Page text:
“But there is an awful lot of business that can be produced online and through social media.”
There are barriers to entry in China and insurance penetration there is in its beginning stages.
But according to Greenberg, once that country of 1.4 billion becomes more of a consumer economy, it will take off, and the insurance business right along with it.
“Once China becomes less dependent on exports and more dependent on the domestic economy, it’s going to soar,” Greenberg said.
2015 General Liability Renewal Outlook
There was a time, not too long ago, when prices for general liability (GL) insurance would fluctuate significantly.
Prices would decrease as new markets offered additional capacity and wanted to gain a foothold by winning business with attractive rates. Conversely, prices could be driven higher by decreases in capacity — caused by either significant losses or departing markets.
This “insurance cycle” was driven mostly by market forces of supply and demand instead of the underlying cost of the risk. The result was unstable markets — challenging buyers, brokers and carriers.
However, as risk managers and their brokers work on 2015 renewals, they’ll undoubtedly recognize that prices are relatively stable. In fact, prices have been stable for the last several years in spite of many events and developments that might have caused fluctuations in the past.
Mark Moitoso discusses general liability pricing and the flattening of the insurance cycle.
Flattening the GL insurance cycle
Any discussion of today’s stable GL market has to start with data and analytics.
These powerful new capabilities offer deeper insight into trends and uncover new information about risks. As a result, buyers, brokers and insurers are increasingly mining data, monitoring trends and building in-house analytical staff.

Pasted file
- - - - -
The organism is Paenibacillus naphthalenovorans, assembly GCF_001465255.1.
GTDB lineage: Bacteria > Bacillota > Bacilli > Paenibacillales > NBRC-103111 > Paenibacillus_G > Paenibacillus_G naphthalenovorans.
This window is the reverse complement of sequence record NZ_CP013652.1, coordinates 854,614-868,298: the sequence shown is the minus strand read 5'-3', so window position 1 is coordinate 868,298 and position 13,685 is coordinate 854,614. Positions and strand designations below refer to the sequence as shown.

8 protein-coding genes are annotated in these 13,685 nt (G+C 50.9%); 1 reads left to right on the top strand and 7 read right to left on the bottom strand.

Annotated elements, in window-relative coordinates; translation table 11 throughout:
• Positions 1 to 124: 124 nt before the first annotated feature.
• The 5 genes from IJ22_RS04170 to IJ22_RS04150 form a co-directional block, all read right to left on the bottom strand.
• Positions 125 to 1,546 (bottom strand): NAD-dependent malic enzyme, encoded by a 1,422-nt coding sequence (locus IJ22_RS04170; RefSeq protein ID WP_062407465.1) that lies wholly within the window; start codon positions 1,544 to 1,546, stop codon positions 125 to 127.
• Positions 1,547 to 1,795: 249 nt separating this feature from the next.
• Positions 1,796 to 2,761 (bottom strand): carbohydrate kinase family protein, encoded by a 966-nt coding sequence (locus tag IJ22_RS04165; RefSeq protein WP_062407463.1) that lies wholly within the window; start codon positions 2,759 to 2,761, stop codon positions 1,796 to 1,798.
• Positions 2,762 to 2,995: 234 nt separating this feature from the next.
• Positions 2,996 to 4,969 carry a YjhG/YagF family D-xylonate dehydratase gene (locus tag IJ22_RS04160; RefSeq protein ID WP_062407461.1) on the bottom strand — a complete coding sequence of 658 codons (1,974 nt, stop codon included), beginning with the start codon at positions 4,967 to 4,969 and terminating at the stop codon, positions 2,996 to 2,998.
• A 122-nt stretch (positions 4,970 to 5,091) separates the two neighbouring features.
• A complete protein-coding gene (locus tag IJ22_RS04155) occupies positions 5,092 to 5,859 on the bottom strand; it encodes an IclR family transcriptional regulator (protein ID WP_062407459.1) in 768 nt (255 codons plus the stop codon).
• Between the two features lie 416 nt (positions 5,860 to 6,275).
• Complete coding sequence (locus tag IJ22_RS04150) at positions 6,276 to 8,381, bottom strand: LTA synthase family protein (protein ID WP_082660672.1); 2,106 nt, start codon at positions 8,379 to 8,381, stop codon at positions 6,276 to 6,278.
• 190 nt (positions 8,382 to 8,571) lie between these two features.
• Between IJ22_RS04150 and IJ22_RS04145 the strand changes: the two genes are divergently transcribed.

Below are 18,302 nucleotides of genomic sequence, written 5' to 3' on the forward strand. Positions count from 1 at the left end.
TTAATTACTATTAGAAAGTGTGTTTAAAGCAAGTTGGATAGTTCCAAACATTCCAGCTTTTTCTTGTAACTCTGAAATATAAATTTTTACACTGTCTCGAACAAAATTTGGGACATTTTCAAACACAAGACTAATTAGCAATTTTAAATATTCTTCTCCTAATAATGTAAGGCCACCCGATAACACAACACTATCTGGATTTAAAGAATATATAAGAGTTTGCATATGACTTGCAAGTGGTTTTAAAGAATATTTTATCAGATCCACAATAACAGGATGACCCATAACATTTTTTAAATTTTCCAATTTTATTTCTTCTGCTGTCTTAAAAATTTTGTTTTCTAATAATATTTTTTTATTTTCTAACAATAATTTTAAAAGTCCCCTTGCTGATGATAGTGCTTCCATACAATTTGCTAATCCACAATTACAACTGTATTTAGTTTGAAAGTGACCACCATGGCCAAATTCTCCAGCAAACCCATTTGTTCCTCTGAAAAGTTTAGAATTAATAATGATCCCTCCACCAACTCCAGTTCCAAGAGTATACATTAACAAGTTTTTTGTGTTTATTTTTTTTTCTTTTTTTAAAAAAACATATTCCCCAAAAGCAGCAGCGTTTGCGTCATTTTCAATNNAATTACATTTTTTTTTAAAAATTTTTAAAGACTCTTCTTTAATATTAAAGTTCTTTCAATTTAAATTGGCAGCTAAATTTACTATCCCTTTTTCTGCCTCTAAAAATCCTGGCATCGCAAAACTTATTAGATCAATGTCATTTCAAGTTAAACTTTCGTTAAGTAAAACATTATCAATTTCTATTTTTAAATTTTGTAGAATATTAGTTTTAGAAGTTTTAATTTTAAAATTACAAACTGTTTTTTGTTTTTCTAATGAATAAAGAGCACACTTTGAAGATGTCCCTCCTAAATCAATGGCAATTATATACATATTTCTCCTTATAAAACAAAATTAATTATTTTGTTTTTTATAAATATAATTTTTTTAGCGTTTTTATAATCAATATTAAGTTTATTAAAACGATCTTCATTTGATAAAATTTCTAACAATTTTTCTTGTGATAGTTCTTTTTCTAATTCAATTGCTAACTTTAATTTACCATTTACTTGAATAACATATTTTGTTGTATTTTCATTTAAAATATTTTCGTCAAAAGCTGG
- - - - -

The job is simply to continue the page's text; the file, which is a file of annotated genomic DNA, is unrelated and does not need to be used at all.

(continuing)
“The increased focus on analytics is what’s kept pricing fairly stable in the casualty world,” said Mark Moitoso, executive vice president and general manager, National Accounts Casualty at Liberty Mutual Insurance.
With the increased use of analytics, all parties have a better understanding of trends and cost drivers. It’s made buyers, brokers and carriers much more sophisticated and helped pricing reflect actual risk and costs, rather than market cycle.
The stability of the GL market also reflects many new sources of capital that have entered the market over the past few years. In fact, today, there are roughly three times as many insurers competing for a GL risk than three years ago.
Unlike past fluctuations in capacity, this appears to be a fundamental shift in the competitive landscape.
“The current risk environment underscores the value of the insurer, broker and buyer getting together to figure out the exposures they have, and the best ways to manage them, through risk control, claims management and a strategic risk management program.”